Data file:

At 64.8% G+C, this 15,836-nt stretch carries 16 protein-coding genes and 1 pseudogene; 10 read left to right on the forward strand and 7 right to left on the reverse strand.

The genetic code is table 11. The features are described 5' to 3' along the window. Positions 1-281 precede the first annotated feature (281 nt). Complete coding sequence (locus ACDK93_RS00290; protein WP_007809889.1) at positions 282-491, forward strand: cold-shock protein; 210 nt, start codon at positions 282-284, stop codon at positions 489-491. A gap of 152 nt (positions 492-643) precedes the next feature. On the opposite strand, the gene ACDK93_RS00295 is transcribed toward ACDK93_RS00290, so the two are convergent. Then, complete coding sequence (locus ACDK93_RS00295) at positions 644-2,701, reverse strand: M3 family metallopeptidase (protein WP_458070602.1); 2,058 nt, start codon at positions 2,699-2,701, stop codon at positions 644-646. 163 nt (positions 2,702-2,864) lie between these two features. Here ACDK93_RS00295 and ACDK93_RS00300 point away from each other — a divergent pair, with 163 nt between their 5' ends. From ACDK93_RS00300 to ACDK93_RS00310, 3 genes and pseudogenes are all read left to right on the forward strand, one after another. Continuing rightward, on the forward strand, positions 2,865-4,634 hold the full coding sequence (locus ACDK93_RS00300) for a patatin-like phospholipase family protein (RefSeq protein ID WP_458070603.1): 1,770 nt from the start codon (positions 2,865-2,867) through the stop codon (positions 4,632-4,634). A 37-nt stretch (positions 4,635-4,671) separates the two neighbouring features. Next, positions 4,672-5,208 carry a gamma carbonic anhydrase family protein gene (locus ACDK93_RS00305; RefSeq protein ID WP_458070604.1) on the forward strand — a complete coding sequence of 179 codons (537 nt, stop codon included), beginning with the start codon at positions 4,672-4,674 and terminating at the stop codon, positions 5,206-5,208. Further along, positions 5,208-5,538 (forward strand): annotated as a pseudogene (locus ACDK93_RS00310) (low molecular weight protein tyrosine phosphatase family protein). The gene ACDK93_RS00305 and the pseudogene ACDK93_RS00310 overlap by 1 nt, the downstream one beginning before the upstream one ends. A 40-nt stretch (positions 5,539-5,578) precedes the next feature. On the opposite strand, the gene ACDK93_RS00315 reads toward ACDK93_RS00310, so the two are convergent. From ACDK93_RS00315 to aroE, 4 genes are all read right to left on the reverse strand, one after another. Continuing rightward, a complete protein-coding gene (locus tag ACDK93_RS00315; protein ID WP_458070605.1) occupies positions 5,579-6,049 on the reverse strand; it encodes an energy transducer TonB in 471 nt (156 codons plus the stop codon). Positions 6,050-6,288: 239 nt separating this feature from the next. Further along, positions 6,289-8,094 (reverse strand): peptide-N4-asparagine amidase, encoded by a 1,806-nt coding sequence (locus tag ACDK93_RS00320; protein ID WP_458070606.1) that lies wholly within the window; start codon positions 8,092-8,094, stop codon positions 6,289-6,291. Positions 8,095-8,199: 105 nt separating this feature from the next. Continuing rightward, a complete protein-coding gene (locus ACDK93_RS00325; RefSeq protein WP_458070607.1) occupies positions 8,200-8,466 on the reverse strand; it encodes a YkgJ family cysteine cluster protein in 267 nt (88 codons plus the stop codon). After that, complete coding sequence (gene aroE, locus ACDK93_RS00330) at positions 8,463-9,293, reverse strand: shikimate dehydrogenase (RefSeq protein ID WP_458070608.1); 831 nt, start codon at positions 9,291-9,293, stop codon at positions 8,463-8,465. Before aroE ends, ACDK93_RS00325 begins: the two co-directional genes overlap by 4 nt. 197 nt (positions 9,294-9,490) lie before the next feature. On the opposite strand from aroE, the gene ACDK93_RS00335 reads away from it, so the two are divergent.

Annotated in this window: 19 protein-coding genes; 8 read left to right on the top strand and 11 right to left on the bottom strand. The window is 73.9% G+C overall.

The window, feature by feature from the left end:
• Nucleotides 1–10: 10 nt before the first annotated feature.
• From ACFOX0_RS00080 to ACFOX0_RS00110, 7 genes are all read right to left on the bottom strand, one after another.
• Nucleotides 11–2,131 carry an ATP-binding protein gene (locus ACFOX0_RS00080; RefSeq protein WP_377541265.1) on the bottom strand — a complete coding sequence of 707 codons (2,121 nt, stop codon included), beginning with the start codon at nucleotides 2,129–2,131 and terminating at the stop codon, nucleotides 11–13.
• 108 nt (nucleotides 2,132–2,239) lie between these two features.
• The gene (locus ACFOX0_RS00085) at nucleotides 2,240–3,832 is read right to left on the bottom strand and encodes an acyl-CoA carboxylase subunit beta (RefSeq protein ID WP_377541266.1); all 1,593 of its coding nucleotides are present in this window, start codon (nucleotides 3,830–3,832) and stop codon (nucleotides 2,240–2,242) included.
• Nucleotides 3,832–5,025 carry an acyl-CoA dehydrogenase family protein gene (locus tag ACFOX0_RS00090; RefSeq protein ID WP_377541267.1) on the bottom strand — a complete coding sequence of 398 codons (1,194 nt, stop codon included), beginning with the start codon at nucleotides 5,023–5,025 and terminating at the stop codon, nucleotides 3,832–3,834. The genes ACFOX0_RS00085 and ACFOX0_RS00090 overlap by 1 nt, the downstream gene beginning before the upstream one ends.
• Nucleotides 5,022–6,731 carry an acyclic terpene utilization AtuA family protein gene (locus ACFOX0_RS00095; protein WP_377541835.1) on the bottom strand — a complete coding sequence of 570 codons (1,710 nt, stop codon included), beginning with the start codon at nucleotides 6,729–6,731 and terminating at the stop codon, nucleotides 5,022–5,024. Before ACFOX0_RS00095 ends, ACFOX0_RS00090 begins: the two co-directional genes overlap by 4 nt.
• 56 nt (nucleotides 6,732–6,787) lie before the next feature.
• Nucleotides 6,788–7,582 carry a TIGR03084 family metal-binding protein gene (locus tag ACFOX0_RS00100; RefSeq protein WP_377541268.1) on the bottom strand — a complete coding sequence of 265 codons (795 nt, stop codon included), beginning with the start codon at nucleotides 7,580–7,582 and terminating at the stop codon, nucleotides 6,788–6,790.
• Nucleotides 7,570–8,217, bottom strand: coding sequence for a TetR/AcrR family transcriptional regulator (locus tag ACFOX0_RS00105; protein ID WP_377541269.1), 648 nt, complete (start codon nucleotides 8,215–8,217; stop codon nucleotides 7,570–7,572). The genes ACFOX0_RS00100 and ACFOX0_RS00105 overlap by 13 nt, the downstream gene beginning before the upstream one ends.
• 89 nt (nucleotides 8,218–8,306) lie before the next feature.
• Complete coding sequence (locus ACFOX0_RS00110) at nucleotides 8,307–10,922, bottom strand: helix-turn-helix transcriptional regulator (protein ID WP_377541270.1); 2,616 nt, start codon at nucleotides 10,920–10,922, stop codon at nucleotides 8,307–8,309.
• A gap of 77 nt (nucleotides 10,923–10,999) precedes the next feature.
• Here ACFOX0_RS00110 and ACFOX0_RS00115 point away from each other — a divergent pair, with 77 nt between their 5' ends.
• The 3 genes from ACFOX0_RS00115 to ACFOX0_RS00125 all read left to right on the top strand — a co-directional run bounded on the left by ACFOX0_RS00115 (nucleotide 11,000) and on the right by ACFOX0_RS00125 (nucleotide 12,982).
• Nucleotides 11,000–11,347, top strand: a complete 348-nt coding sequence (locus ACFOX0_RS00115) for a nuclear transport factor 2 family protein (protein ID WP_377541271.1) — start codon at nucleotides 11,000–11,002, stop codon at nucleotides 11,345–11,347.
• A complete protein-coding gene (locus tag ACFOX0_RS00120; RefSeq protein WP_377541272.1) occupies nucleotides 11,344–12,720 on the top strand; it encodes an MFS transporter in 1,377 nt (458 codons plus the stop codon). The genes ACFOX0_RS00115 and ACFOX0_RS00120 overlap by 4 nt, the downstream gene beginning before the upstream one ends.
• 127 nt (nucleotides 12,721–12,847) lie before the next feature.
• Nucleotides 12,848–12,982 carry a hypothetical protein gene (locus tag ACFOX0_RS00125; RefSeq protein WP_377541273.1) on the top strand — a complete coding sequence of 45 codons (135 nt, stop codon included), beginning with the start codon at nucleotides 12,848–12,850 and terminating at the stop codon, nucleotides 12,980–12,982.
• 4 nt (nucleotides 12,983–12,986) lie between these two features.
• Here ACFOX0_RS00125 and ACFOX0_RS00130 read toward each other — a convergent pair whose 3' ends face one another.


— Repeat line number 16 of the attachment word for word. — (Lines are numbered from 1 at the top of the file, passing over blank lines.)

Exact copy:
• Complete coding sequence (locus ACFOX0_RS00110) at nucleotides 8,307–10,922, bottom strand: helix-turn-helix transcriptional regulator (protein ID WP_377541270.1); 2,616 nt, start codon at nucleotides 10,920–10,922, stop codon at nucleotides 8,307–8,309.